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Article
Publication date: 2 June 2014

Ingrid Jeacle

The purpose of this paper is to examine the role of the Official Scrutineer in the annual film awards ceremony of the British Academy of Film and Television Arts (BAFTA)…

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Abstract

Purpose

The purpose of this paper is to examine the role of the Official Scrutineer in the annual film awards ceremony of the British Academy of Film and Television Arts (BAFTA), a role currently occupied by the audit firm Deloitte. The case of BAFTA provides an illustrative example of the increasing demand for discretionary assurance services from audit firms (Free et al., 2009), which in turn is reflective of Power's (1997) “audit society”. It showcases the power of audit as a legitimating tool. The paper seeks to understand the role of the auditor as assurance provider by drawing upon Goffman's (1959) dramaturgical framework. Viewing the auditor as “performer” and a range of interested stakeholders (BAFTA voting members, sponsors, award winners and industry commentators) as the “audience”, this theoretical lens facilitates insights into the nature of assurance provision.

Design/methodology/approach

The paper gathers interview data from within the case organization (BAFTA), it's Official Scrutineers (Deloitte), BAFTA voting members, sponsors, award winners and film industry commentators.

Findings

Drawing on Goffman's (1959) work on impression management to inform its theoretical argumentation, the analysis of results from 36 interviews indicates that Deloitte are highly effective in delivering a successful performance to their audience; they convey a very convincing impression of trust and assurance. The paper therefore suggests the importance of performance ritual in the auditor's role as assurance provider. Additionally, it argues that such a performance may be particularly effective, in the eyes of the audience, when played by a well known audit firm.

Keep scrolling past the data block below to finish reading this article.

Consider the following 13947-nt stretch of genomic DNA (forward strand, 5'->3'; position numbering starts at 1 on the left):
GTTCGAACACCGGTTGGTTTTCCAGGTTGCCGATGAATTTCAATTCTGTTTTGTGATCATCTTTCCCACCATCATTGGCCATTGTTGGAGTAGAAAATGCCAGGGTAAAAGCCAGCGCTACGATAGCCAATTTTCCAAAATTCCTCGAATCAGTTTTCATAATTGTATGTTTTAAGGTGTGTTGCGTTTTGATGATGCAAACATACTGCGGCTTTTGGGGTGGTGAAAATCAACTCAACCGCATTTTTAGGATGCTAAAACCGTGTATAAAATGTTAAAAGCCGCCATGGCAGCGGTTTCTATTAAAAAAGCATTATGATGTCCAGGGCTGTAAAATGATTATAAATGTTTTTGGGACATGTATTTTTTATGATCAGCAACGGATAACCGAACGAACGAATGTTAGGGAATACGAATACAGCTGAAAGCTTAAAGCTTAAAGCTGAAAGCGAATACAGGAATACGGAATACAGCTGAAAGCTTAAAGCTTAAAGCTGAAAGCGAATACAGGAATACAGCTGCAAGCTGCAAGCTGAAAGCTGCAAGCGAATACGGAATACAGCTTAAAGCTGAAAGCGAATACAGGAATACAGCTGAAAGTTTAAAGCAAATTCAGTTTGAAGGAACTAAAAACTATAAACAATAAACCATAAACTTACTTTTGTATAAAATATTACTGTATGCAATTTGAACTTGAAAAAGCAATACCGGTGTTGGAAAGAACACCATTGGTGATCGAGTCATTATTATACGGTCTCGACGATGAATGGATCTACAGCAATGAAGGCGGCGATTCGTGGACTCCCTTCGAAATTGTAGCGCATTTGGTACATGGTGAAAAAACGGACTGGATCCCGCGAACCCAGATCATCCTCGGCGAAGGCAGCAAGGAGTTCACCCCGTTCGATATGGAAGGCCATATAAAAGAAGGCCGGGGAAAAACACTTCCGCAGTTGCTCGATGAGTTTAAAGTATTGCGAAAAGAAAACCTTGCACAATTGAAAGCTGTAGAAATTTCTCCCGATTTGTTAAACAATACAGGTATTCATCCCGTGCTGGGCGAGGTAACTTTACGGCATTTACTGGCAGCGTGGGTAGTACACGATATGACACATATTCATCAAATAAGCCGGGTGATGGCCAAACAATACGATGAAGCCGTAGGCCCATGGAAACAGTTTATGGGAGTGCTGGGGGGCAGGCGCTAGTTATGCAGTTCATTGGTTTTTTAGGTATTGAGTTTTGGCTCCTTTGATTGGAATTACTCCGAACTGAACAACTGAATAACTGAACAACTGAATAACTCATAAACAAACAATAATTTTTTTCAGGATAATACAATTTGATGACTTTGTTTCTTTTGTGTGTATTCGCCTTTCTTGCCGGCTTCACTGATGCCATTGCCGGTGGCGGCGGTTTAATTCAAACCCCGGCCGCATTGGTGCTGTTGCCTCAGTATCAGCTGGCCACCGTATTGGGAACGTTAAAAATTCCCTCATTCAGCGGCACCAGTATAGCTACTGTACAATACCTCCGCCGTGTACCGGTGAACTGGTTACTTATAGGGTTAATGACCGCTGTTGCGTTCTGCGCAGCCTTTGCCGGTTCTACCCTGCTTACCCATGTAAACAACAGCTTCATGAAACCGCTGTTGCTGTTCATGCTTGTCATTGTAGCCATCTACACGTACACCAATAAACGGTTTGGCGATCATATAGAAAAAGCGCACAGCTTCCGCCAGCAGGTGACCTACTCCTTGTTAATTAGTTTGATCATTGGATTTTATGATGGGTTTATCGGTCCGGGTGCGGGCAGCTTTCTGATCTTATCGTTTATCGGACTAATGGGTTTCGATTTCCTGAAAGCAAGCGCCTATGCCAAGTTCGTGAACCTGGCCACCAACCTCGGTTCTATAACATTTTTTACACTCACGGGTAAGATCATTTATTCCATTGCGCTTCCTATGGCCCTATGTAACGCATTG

Originality/value

The paper highlights the expanding territorial scope of assurance provision by audit firms. By focusing on a glamorous media event, it also furthers an understanding of the role of accounting within the domain of popular culture.

Details

Accounting, Auditing & Accountability Journal, vol. 27 no. 5
Type: Research Article
ISSN: 0951-3574

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Book part
Publication date: 17 April 2018

Yousuf Kamal

This chapter investigates the perceptions of social audit within the context of the garment companies of Bangladesh. The chapter highlights two recent incidents that…

Abstract

Purpose

This chapter investigates the perceptions of social audit within the context of the garment companies of Bangladesh. The chapter highlights two recent incidents that claimed the lives of about 1,300 garment workers in Bangladesh. Based on the fact that Western clothing brands use social audits before sourcing their products from Bangladesh, this chapter investigates if any real change happens as a result of the information provided in the social audit reports.

Methodology/approach

The insights were gathered through conducting personal interviews with managers of social audit firms, corporate managers and various stakeholders of the textile and garment companies of Bangladesh. This chapter used the accountability theory to understand the perceptions of social audit.

Findings

The chapter finds that different stakeholders have different perspectives regarding social audits. The high-profile catastrophes within the supply chain garment factories of Bangladesh provided evidence that social audits did not help prevent such catastrophes in a different socio-economic context. The results have revealed stakeholder dissatisfaction with the procedures and content of social audits. It also finds that there is an expectation gap between the preparers and users of social audit reports.

Practical implications